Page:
©2011 Galesburg Broadcasting Co.
|Another Push for State Pre-School Money
|There were a lot of different messages trying to be spread at the Illinois Capitol Wednesday, but one local official says she believes the money her organization and others like it are urging from the state, could be some of the most crucial money.
Stephanie Sikorski is a parent educator with the First Steps program in the Monmouth-Roseville School District. It deals with pre-school-age and younger kids, and stands to lose plenty of money if Governor Pat Quinn's budget cuts are realized.
Sikorski tells WGIL helping parents with their young children is a vital service the way she sees it -- at least, if the story of one Warren County mom is an indication.
"She's feeling overwhelmed," Sikorski said. "She has two kids now. (The family's) budget has been cut in half (due to a layoff). They're being hurt by the things happening in the economy. She feels overwhelmed. She's a little bit stressed out. Is she parenting well enough for her kids? Then, they're in the midst of potty training. Plus she's got a newborn. She needs support. She needs encouragement. And she's seeking it, and I'm happy to provide it to her this year. But my heart breaks for the families in our area who are needing services, who may be denied them next year."
The Galesburg School District's similar program, called Bright Futures, is also largely on the chopping block. it deals primarily with at-risk families and some first-time parents, and educators there say a lot of kids might not get a good chance at succeeding if the funding there is cut.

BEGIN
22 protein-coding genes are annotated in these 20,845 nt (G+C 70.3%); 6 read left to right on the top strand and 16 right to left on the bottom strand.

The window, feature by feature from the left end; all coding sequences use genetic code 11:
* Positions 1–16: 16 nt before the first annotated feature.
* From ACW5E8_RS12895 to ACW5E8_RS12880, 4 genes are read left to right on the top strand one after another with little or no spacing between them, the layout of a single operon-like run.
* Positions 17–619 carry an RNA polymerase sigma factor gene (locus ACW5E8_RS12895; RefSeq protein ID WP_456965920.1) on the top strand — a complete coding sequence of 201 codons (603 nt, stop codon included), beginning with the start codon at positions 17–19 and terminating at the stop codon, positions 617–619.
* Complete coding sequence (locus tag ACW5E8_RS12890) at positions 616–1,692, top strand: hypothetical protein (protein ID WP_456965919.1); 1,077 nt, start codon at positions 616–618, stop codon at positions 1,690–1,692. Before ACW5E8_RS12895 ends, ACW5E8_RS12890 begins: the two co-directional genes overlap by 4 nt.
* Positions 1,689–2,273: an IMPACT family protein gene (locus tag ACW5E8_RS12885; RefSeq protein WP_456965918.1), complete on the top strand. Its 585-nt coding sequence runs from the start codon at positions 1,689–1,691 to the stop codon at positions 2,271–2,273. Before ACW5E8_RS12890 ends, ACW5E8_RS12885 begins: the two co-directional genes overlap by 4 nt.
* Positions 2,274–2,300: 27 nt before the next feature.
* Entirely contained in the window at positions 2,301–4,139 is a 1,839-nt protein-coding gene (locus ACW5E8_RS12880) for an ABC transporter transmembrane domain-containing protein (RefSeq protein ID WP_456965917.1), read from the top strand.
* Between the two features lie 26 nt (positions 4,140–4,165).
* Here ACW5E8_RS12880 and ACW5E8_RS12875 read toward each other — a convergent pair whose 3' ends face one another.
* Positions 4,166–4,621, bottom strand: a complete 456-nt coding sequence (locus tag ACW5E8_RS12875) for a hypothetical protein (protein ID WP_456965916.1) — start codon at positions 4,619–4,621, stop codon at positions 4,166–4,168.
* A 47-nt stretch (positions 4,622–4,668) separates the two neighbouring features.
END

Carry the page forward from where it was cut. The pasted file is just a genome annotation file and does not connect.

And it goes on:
Both programs say student retention and high school drop-out rates and even crime rates are lower in areas with pre-kindergarten programs.
|04 21 10 by Newsroom
Click here for the WGIL News Archive
Click here for national news
The following provision applies to all visitors (which shall include persons and representatives of legal entities, whether such representatives are persons or digital engines of a kind that crawls, indexes, scrapes, copies, stores or transmits digital content). By accessing this Web site or digital service, you specifically acknowledge and agree that: (i) Associated Press text, photo, graphic, audio and/or video material shall not be published, broadcast, rewritten for broadcast or publication or redistributed directly or indirectly in any medium; (ii) No Associated Press materials nor any portion thereof may be stored in a computer except for personal and non-commercial use; (iii) The Associated Press will not be held liable for any delays, inaccuracies, errors or omissions therefrom or in the transmission or delivery of all or any part thereof or for any damages arising from any of the foregoing; (iv) The Associated Press is an intended third party beneficiary of these terms and conditions and it may exercise all rights and remedies available to it; and (v) The Associated Press reserves the right to audit possible unauthorized commercial use of AP materials or any portion thereof at any time.